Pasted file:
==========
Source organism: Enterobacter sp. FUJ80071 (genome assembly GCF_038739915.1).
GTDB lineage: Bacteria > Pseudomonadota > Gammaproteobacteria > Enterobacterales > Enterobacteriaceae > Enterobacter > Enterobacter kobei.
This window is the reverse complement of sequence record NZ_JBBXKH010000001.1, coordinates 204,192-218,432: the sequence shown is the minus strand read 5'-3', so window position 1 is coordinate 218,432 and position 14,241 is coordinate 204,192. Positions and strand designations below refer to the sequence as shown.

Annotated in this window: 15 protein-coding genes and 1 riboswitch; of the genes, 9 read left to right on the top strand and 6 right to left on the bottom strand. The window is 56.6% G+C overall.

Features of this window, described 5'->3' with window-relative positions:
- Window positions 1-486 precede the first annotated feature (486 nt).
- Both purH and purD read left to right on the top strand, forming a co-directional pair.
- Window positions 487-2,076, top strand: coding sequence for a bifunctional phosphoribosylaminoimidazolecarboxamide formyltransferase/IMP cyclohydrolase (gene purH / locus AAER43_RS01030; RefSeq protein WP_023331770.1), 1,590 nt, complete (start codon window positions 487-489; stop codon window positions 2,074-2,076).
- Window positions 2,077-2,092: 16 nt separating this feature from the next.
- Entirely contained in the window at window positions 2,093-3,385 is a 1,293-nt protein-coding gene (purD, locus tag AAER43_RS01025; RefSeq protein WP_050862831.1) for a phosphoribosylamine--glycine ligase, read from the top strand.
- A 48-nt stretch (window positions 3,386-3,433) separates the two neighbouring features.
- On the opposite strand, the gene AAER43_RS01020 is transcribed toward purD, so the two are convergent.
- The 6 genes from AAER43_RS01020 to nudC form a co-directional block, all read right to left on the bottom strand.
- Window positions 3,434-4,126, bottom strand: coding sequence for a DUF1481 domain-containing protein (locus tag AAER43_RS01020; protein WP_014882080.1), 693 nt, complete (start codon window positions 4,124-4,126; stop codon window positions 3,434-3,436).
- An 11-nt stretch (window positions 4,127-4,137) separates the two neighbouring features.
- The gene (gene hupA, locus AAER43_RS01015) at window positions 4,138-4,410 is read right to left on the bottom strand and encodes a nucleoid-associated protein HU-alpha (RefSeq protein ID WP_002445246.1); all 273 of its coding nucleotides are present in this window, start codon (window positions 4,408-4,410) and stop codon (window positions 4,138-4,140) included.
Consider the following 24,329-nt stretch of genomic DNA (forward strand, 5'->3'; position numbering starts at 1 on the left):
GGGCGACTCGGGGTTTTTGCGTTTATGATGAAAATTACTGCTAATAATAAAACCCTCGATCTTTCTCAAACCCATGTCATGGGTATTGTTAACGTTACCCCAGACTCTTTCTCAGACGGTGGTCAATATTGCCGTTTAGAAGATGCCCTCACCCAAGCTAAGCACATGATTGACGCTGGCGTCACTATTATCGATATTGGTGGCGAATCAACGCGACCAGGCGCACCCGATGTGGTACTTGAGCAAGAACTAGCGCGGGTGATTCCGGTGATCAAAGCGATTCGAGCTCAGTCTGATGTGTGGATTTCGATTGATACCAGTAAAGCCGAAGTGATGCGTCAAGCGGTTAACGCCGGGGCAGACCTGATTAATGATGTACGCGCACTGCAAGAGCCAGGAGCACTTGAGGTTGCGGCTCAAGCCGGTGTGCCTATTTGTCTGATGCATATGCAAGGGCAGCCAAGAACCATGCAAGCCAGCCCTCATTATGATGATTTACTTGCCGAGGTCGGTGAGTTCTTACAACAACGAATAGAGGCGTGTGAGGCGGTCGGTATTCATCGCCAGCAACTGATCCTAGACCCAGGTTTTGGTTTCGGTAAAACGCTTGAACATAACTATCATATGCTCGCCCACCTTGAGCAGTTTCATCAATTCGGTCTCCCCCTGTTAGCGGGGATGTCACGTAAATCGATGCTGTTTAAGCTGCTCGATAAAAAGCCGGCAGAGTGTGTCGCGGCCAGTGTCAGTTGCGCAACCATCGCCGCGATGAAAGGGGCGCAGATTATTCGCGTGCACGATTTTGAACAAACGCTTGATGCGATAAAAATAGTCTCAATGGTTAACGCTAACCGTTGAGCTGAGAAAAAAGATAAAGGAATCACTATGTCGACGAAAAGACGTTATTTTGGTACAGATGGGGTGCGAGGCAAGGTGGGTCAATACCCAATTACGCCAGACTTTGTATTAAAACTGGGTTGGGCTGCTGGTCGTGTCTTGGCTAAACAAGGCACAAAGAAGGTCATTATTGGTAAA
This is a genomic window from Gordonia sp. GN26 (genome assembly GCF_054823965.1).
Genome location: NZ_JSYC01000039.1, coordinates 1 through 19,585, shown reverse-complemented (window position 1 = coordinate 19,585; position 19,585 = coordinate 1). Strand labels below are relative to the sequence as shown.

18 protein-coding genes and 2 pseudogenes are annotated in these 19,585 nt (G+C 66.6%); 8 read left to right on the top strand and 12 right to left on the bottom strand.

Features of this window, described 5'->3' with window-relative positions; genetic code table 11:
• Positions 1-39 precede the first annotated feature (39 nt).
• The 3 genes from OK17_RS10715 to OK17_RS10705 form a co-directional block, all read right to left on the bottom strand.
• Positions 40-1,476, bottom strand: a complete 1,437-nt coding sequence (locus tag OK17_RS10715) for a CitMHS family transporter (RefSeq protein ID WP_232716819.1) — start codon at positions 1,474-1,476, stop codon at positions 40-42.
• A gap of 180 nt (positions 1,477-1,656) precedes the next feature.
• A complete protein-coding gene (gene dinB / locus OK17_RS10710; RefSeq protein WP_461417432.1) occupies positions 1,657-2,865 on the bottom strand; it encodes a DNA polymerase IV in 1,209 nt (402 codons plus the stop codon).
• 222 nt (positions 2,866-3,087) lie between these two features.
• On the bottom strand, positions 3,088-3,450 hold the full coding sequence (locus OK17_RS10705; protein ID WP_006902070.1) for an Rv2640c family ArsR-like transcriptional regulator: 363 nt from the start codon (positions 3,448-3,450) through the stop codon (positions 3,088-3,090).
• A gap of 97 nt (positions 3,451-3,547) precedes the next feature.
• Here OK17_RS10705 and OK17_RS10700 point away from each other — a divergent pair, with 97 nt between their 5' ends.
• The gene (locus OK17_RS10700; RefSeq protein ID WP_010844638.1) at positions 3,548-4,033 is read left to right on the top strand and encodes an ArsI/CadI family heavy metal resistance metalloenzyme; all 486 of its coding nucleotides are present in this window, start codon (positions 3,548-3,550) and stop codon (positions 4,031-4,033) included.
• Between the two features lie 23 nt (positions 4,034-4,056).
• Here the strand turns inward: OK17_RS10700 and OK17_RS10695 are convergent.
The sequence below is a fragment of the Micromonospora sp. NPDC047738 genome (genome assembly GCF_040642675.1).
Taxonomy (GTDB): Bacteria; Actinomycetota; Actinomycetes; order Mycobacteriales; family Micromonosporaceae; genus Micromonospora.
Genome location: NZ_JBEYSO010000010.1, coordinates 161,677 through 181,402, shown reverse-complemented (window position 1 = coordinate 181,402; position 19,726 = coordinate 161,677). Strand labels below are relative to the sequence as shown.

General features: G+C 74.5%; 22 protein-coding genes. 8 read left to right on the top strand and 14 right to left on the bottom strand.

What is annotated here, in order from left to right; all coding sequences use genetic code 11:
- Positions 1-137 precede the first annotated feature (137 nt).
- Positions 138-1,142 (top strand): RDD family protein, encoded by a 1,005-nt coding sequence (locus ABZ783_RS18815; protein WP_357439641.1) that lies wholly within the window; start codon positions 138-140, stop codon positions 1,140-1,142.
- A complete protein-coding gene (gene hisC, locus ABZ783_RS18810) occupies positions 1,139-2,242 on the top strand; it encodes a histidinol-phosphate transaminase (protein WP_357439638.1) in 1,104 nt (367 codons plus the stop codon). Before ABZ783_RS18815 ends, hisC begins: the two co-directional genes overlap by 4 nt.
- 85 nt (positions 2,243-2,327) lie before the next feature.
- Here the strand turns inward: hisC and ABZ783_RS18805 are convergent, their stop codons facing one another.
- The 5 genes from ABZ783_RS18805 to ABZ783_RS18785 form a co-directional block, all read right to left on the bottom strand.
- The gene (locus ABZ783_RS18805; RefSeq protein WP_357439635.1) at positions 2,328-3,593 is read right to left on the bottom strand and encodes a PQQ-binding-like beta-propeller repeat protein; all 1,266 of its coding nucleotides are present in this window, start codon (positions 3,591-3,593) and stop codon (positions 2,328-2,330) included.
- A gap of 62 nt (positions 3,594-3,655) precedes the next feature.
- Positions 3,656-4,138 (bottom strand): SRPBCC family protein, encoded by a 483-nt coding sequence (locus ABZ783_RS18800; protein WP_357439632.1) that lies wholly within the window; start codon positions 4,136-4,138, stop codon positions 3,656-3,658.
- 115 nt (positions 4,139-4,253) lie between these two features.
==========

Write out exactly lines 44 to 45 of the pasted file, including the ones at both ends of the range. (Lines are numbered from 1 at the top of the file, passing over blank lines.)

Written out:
- Here the strand turns inward: hisC and ABZ783_RS18805 are convergent, their stop codons facing one another.
- The 5 genes from ABZ783_RS18805 to ABZ783_RS18785 form a co-directional block, all read right to left on the bottom strand.